We’ve all been there… A tender for a big contract is published and you really want to win it, but you’re up to your eyeballs in work as it is, or some of your team are on holiday, or assigned to other business-critical projects.
So, what now?
Do you just leave it, because you don’t have enough resources to put a strong bid together – too much effort, hassle, stress… and ultimately no guarantee of a winning result?
Needless to say, you’ll certainly not win any contracts taking this approach. What’s worse is that by taking such a short-term view, you immediately forego the chance to bring in significant long-term revenue for your business – potentially millions of pounds.
Worse still, your competitors will have an easier ride to winning the contract, with one less horse in the race. So, whilst one of your business rivals strengthens their position in the market by landing a big contract with a long-term income stream, you miss out altogether.
The Continued Growth of Procurement…
Procurement as a business function has grown markedly over the last 20 years; as well as the increase in legislation and lowering of tendering thresholds, decreased public spending is forcing the public sector to scrutinise their costs forensically, including their supply chain expenditure.
A recent report in to NHS spending found that for every 1% saved in NHS England hospital trusts’ annual procurement expenditure, the NHS would save £220m a year – enough to pay for more than 4,000 extra junior doctors. A 5% reduction would save £1.1bn pa (or 20,000 extra junior doctors). With potential savings like this to be realised, it’s easy to see the value in a strong procurement function.
The private sector is also placing greater emphasis on its contracting arrangements, to ensure all supply chain expenditure represents best value and quality for its customers, clients and shareholders.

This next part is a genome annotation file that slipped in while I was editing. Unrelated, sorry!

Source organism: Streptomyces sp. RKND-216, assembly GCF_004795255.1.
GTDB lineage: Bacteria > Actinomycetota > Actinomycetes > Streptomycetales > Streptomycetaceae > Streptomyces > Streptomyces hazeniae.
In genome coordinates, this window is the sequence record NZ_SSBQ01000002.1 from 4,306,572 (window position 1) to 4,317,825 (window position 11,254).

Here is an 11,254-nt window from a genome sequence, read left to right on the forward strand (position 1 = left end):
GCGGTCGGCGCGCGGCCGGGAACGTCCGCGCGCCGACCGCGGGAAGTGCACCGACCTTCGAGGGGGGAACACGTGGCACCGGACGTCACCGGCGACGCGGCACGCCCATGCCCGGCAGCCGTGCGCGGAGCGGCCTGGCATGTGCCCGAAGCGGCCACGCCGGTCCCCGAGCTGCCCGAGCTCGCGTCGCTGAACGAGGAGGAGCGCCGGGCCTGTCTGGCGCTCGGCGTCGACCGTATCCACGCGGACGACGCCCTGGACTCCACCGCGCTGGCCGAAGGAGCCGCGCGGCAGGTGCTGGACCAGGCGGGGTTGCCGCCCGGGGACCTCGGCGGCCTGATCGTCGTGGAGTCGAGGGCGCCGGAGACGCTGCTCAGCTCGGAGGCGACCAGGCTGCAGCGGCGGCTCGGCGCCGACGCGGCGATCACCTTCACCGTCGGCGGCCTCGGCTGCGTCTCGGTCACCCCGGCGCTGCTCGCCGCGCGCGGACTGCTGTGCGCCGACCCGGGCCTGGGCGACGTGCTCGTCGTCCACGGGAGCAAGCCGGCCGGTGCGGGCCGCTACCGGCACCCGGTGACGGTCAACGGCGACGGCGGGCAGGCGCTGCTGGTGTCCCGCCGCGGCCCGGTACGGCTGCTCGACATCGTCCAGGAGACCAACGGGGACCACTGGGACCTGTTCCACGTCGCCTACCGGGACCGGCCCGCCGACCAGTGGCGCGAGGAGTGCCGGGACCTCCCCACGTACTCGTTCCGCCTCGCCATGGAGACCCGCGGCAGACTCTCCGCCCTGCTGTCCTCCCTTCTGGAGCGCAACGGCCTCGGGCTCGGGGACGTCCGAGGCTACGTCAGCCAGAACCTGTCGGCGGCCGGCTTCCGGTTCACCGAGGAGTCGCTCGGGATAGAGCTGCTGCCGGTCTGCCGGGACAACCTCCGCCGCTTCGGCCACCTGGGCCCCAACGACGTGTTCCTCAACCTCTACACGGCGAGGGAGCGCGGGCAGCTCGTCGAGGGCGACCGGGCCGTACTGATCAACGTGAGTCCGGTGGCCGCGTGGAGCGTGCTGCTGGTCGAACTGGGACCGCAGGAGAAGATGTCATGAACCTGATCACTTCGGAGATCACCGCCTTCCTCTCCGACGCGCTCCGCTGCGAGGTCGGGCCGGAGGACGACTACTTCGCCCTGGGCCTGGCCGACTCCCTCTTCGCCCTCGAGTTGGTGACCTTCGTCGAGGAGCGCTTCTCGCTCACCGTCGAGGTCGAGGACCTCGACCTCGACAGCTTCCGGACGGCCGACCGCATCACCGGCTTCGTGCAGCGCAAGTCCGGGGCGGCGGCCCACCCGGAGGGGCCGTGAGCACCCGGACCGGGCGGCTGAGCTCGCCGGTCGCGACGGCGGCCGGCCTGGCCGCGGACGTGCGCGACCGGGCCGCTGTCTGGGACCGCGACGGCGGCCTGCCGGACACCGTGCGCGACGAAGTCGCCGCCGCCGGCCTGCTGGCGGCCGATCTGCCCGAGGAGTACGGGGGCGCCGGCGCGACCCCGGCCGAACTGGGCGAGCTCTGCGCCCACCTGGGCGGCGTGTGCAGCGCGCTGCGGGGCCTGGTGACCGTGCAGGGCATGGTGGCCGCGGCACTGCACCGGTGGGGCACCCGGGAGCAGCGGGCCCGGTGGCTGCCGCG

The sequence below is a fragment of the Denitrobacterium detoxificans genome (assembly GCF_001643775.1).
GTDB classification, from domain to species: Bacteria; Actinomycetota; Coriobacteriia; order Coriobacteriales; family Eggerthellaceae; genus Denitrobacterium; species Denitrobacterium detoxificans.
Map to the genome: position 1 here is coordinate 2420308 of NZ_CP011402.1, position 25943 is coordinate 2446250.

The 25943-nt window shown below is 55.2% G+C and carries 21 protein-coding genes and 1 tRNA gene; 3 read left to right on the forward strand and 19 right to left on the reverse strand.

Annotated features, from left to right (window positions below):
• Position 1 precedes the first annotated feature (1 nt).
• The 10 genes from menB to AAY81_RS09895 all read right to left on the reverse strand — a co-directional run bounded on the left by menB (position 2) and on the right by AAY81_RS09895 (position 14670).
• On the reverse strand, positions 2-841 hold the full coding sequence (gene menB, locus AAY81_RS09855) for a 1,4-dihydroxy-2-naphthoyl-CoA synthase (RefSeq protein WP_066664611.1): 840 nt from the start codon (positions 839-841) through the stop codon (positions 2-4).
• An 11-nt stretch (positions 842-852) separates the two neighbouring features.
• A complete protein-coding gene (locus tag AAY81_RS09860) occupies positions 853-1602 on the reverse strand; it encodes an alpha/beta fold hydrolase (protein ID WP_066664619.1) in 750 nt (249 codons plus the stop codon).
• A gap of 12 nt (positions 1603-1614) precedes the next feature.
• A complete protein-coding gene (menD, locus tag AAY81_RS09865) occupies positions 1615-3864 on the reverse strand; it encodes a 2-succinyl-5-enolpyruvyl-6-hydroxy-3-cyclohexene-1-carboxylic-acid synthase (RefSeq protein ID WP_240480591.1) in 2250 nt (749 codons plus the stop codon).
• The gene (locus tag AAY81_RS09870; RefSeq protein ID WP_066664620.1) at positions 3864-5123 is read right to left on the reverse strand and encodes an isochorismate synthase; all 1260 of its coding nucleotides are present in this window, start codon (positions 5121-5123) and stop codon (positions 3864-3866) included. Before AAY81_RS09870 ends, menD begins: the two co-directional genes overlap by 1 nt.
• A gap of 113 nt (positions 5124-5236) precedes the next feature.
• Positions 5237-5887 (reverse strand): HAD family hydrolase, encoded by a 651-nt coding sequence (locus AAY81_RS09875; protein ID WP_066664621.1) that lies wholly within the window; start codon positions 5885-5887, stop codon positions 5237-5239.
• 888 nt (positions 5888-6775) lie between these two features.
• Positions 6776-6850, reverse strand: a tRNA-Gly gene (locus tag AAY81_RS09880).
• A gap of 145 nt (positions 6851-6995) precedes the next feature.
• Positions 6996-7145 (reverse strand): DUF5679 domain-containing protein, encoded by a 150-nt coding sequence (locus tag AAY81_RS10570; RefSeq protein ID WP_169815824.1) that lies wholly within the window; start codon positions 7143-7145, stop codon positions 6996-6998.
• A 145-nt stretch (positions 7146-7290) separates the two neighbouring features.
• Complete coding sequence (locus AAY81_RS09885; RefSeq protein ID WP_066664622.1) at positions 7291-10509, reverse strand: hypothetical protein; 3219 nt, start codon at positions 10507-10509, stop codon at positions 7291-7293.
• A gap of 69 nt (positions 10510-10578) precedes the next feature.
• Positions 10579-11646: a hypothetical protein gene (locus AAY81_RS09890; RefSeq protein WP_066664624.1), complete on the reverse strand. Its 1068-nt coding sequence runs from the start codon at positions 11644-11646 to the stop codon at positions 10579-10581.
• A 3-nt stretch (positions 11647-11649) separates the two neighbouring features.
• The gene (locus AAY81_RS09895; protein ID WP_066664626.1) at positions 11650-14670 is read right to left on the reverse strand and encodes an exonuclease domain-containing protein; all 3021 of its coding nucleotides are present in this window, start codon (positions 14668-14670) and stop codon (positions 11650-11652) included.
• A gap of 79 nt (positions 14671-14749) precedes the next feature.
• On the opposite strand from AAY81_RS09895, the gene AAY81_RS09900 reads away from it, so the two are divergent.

The Importance of Being ‘Bid Ready’
The reality of today’s contracting environment is that big contracts will almost always require a formal bid, proposal or tender response. As a result, the need to ensure you have resource ready to develop, price and submit your bids and proposals has never been more important.
There are various ways to plan your bidding function to ensure you have resource available when you need it. Larger organisations tend to have in-house bid teams, calling on external specialist advice and support for bid strategy, governance and external review, particularly for high value contracts.
Small to medium sized businesses typically have a few staff who handle bidding activity alongside their ‘day job’. These companies can bring in bidding specialists to provide additional resource during periods of increased bid activity, or for large ‘must-win’ contracts.
Many small and micro businesses do not have any of their staff working on bidding at all, preferring to focus on delivering the work they know and do well. Instead, many will outsource their entire bid function to bid experts, to ensure they can focus on their customers and clients, whilst continuing their growth.
One size doesn’t fit all
What’s important is to recognise the model that works best for your business and to ensure you avoid making a no-bid decision on a contract you want (or need!) to win, simply because you don’t have the resource in house to pull together a strong bid in the time available.
For some contracts, the opportunity to win new business and secure a reliable long term revenue stream will be well worth the strategic planning and investment in bid expertise.